Arch Hall, Jr., is one of the most amusing — and surprisingly talented — figures in early 1960s exploitation movies. Appearing in a spate of films financed and produced by his father, Arch Hall, Sr., Junior is best known for playing an Elvis-esque rocker on the rise in Wild Guitar (1962) and taking on a giant, California-desert-dwelling caveman in Eegah (1962).

From there, though, Junior switched gears severely in The Sadist, in which he plays an absolutely terrifying Charles A. Tibbs, a vicious teenage criminal modeled on Charles Starkweather, who’s traveling cross-country with his even younger, almost mute girlfriend. Piles of corpses were strewn behind in their wake.

The Sadist, made for a mere $33,000, is a taut, almost unbearable exercise in hardscrabble suspense. The impact comes almost entirely from Arch Hall, Jr.’s, unbearably scary performance, wherein his every sneer seems to rip a hole through the screen so he can leap out and come after us.


Badlands, writer-director Terrence Malick’s starkly beautiful and unnerving meditation on the relationship of Charles Starkweather and Caril Ann Fugate, was largely regarded as a masterpiece upon its arrival, and the movie has grown only more powerful in the decades since then.

Martin Sheen and Sissy Spacek star as fictionalized versions of the real-life couple, and, even though the film somewhat tones down the utterly repugnant details of the true crimes, its violence is shocking and horribly heartfelt.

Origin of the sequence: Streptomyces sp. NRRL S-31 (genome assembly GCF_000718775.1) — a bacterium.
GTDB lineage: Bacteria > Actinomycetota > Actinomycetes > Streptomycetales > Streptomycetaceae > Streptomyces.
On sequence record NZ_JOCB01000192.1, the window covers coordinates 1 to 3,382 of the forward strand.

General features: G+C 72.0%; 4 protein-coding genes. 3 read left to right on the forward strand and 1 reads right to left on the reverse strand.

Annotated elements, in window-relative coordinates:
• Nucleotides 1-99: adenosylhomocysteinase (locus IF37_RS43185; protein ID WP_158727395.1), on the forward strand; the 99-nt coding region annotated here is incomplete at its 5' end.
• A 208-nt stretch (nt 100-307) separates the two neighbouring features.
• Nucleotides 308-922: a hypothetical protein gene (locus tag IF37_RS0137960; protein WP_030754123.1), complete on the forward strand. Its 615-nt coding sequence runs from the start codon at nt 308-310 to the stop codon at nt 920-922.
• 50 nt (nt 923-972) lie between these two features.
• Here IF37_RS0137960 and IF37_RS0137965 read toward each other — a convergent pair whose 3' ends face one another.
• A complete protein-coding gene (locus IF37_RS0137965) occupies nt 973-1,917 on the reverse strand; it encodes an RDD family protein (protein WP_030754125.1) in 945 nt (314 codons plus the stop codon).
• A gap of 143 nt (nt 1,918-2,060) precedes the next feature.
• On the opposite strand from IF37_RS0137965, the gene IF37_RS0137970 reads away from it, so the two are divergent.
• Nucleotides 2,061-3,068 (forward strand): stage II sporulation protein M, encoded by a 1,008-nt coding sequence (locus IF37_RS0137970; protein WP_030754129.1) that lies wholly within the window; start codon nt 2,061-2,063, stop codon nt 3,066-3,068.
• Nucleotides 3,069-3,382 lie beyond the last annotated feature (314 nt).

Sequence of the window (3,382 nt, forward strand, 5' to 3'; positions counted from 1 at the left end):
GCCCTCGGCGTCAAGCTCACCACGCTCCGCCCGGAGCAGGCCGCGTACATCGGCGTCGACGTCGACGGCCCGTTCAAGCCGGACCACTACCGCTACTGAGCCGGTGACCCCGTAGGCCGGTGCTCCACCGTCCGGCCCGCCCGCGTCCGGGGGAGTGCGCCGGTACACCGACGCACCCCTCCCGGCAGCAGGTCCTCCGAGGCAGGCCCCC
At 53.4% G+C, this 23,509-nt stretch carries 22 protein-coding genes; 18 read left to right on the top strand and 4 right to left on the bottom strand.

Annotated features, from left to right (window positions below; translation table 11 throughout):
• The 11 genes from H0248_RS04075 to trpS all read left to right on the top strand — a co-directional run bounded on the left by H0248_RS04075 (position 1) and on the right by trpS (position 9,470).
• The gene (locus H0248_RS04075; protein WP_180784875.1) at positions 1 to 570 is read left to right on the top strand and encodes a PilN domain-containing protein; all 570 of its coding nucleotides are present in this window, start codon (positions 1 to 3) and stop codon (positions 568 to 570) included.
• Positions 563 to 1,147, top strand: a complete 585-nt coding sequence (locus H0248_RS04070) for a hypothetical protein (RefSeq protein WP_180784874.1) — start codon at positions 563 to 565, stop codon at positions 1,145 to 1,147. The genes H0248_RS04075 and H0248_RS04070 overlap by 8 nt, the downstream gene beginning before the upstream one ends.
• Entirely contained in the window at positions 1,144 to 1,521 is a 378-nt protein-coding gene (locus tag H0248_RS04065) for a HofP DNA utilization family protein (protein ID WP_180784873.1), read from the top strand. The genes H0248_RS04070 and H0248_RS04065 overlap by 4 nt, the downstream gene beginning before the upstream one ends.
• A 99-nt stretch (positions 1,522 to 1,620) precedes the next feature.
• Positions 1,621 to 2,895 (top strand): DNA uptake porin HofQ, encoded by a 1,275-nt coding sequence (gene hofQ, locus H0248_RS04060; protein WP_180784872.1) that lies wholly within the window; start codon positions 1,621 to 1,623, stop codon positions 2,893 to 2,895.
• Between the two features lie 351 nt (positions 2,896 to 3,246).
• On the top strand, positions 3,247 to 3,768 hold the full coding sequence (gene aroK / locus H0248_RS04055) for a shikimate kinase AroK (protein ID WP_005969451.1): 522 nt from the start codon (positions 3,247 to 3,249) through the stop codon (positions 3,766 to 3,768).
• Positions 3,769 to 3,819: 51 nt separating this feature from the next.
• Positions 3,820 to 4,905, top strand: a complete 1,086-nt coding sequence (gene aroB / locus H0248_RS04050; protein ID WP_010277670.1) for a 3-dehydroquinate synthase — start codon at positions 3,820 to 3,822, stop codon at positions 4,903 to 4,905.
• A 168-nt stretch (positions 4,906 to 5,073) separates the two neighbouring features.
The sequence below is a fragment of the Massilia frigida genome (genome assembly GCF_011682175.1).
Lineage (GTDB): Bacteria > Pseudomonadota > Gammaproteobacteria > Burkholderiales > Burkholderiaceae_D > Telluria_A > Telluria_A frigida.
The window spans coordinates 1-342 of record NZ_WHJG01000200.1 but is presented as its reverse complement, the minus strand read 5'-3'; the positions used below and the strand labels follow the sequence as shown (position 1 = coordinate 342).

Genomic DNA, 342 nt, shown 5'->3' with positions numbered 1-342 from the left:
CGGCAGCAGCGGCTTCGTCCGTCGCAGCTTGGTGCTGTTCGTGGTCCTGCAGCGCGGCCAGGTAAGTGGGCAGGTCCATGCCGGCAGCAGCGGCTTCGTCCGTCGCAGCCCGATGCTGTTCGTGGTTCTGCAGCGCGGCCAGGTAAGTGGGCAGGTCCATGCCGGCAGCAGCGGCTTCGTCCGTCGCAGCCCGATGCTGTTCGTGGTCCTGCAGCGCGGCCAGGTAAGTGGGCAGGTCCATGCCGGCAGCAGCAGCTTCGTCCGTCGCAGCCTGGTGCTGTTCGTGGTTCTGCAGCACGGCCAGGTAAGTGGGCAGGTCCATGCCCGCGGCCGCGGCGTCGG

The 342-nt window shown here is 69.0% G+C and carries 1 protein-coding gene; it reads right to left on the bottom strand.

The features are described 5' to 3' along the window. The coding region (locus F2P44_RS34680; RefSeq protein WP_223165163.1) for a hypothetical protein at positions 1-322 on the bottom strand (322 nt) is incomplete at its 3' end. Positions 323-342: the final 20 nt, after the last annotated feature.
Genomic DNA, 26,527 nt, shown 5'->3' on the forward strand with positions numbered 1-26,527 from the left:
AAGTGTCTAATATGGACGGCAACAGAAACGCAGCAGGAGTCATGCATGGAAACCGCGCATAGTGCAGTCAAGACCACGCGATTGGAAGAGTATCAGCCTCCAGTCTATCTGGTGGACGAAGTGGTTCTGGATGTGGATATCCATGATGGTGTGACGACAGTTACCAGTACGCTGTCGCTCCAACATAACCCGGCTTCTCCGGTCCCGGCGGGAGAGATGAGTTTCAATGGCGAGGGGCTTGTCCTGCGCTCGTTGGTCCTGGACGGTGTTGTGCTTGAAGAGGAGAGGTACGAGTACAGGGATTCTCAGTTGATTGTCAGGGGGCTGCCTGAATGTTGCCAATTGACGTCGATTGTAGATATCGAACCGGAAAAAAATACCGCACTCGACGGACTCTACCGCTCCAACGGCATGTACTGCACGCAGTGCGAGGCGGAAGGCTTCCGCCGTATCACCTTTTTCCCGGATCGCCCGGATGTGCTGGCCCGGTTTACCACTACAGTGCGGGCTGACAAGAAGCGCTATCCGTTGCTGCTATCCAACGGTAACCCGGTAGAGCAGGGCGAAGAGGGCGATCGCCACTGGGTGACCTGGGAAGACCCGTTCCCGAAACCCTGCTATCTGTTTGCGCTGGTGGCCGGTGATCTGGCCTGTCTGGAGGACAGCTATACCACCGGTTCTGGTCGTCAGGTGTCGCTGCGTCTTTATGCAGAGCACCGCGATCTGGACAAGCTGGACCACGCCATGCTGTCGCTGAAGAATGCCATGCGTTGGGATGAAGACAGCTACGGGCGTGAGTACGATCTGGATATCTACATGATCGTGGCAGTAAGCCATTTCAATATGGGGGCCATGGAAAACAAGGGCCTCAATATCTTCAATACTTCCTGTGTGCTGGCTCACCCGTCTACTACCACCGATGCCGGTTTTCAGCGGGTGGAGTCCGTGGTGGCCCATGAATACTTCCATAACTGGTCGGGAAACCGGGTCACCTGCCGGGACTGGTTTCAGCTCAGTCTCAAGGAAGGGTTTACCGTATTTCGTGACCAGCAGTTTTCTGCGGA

In 1993, the United States National Film Registry selected Badlands for preservation in the Library of Congress for being “culturally, historically, or aesthetically significant.” That, it is.


"Stark Raving Mad" under the VHS title "Execution," box cover

“Stark Raving Mad” under the VHS title “Execution,” box cover

A low-budget spin on the Starkweather/Fugate files, Stark Raving Mad is most notable for being released under numerous titles to maximize its marketability of curious VHS renters in the early days of home video.

While the movie was shot as Rockaday Richie and the Queen of the Hop, in Canada the film was called Execution and in Australia it was Murder Run.

Stark Raving Mad is essentially a generic re-creation of the famous late fifties spree of violence with unremarkable actors going through the motions.

The movie offers up no answers regarding the killings and truly only begs one question: How did the people who put this out ever pass up that original title of Rockaday Richie and the Queen of the Hop?

Related: Serial Killer Cinema — 3 Films Inspired by the Hillside Stranglers


The ABC miniseries Murder in the Heartland faithfully recounts what happened after Charles Starkweather infamously got a taste for homicide and took Caril Ann Fugate along with him.

It’s a fine TV network take on the topic, benefitting tremendously from its casting of Tim Roth as Starkweather and Fairuza Balk as Fugate.

Related: Serial Killer Cinema — 5 Films Inspired by John Wayne Gacy


In the nineties, “serial killer chic” proved, like grunge music, to be an underground phenomenon that arose to, at least momentarily, overtake popular culture.